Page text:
Rachel is weeping for her children;
   she refuses to be comforted for her children,
   because they are no more.
Thus says the Lord:
Keep your voice from weeping,
   and your eyes from tears;
for there is a reward for your work,
says the Lord:
   they shall come back from the land of the enemy;
there is hope for your future,
says the Lord:
   your children shall come back to their own country.     [Jeremiah 31:15-17]

Erica is not coming back, so we should weep for her. But Eric III is alive. And if America saw him as a Holy Innocent instead of a potential threat, there would truly be hope for the future.

All The Holy Innocents

Today is Holy Innocents Day on the liturgical calendar.  It’s the day I consider most on the calendar. Especially this year.

If you haven’t heard, Erica Garner is lying near death at a New York City hospital. Four months after giving birth. You remember Erica, don’t you? The daughter of Eric Garner; the man whose death at the hands of the NYPD was captured on video. The man who gasped “I can’t breathe.” Erica is 27 and had a heart attack (brought on by an asthma attack).

There has been a raft of articles/stories/studies that have come out in the last few months focusing on the Black mother and infant mortality rate. The numbers are heart-rending…Black babies are three times more likely not to make it to their first birthday. Black mothers are three times more likely to die in the first days after giving birth. Black babies are more likely to be born premature and, regardless of length of gestation, weigh less at time of birth. Black women with college education have worse birth outcomes than white women with high school or less education; so socioeconomic status does not enhance health outcomes. This does not even get into the issues of infertility and crisis in pregnancy.

Racism kills. From the womb to the tomb.

On the day after Christmas the following appeared in an op-ed,
“A recent study asked pregnant women what was their biggest fear during pregnancy….. Caucasian women said gaining weight and having a healthy child. Do you know how African-American women responded? Fear of bringing their child into this world. Fear that their son may be killed because of the color of his skin. When I shared this with obstetricians, they were shocked. How many are screening for that type of chronic stress during the visit? What are the effects of that type of chronic stress during the entire pregnancy?”

Sit with that for a while.

Like I said at the beginning of this post, it’s Holy Innocents Day. While the biblical story is about the slaughter (by the State) of all Jewish male babies under the age of 2, I’ve always thought that it was about more than just the babies.

As we are learning, generational trauma affects all aspects of life (and DNA, as research is showing). What if we understood Erica and her baby as part of those Holy Innocents whom Herod called to be slaughtered? How would it looked if the church started paying attention to those who are left behind after the slaughter? (this, of course, assumes that the slaughter ends) What would it be like if the church understood that one of its missions was to work with the communities most affected by trauma (along with calling out what Herod is doing)?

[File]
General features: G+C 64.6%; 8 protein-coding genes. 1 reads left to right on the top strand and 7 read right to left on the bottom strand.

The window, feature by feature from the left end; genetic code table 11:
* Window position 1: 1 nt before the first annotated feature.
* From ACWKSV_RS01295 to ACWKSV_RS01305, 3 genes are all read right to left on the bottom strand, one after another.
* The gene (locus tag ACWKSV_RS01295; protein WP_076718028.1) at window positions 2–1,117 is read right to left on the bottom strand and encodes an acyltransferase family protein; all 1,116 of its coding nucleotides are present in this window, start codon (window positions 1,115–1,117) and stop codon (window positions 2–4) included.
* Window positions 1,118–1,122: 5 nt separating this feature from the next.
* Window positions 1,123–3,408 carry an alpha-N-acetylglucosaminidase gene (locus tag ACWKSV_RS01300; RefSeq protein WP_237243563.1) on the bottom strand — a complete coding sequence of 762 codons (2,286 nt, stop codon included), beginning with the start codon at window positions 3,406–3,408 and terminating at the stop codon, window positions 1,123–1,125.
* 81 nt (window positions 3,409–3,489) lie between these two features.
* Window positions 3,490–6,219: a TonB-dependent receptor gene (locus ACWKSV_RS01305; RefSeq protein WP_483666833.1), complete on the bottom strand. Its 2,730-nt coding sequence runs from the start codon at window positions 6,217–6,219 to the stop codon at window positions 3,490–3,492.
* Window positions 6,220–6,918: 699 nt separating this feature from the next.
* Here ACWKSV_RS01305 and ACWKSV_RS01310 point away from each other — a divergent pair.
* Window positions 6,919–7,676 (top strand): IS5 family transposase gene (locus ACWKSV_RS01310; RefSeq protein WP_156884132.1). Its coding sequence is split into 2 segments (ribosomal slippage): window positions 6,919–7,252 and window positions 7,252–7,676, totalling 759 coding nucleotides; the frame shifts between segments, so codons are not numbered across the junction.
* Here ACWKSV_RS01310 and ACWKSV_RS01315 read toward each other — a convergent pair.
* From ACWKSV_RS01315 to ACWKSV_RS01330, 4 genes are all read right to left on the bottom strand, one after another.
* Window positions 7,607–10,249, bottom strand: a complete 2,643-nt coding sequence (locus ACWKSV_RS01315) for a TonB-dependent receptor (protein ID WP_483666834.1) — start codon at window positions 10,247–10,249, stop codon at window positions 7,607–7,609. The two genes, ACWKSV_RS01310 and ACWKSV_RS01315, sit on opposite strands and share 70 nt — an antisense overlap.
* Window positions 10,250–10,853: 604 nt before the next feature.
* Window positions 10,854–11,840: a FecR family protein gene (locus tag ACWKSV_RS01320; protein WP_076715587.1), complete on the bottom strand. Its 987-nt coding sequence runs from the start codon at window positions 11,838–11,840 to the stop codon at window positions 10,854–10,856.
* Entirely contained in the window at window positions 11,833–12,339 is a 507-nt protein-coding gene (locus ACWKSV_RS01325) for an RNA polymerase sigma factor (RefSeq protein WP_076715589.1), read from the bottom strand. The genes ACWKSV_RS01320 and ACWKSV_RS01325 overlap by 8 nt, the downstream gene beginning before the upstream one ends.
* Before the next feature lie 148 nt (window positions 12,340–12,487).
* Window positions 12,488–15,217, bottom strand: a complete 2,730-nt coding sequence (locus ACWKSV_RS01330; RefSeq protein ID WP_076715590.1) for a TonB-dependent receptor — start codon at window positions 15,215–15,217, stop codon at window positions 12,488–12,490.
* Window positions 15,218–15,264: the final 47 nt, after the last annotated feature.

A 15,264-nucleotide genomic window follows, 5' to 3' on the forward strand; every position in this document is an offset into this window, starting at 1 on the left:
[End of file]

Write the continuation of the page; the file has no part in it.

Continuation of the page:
If I ever get to preach on Holy Innocents Day, these are the questions are what I would be asking. And calling for the church to remember Erica and her baby are some of those Holy Innocents.

more later.

The Life (and Soul) You Save May Be Your Own…..(the Alabama Vote and Unitarian Universalism)

I’ve been trying to find the right words to describe this moment and I’m not sure these are right. But I shall try anyway.

A few months ago I wrote about how, often, Black women are placed in the role of Mammie; taking care of and protecting white people (white women in particular). Or “saving” them. This is certainly playing out in discussions of the Alabama Senate vote.

Quick recap of the facts…98% of Black women and 93% of Black men voted for Doug Jones. 63% of white women and 72% of white men voted for Roy Moore. If this had been any other special election, Roy Moore would be Senator-elect. This time was different. Because Black turnout increased while white turnout was slightly depressed. And Doug Jones won.

A common refrain as the news came out about the vote and who voted was that Black people “saved” [blank]. That blank could be democracy/Alabama/America/etc. This concerns me. And the reason it concerns me is that this centers white people. That’s not what the Alabama vote was about.

Black people did save with their vote. The people they saved were THEMSELVES. The fact that white people got saved in the process is secondary.

Roy Moore was patently unfit for office BEFORE news of his sexual predilections for teenaged girls became national news. Still….Moore almost won because white supremacy is……….

Black people in Alabama turned out in larger than expected numbers because they knew they would be the hardest hit if that man won. The man said that America was “great” when we had slavery, after all.

One last time…Doug Jones won because Black people voted to save themselves.

Now…..what does this have to do with Unitarian Universalism?

All the work that BLUU is doing is about Black people saving their own souls. If, in the process, Unitarian Universalism grows into the religious movement it claims it wants to be, then that’s a bonus.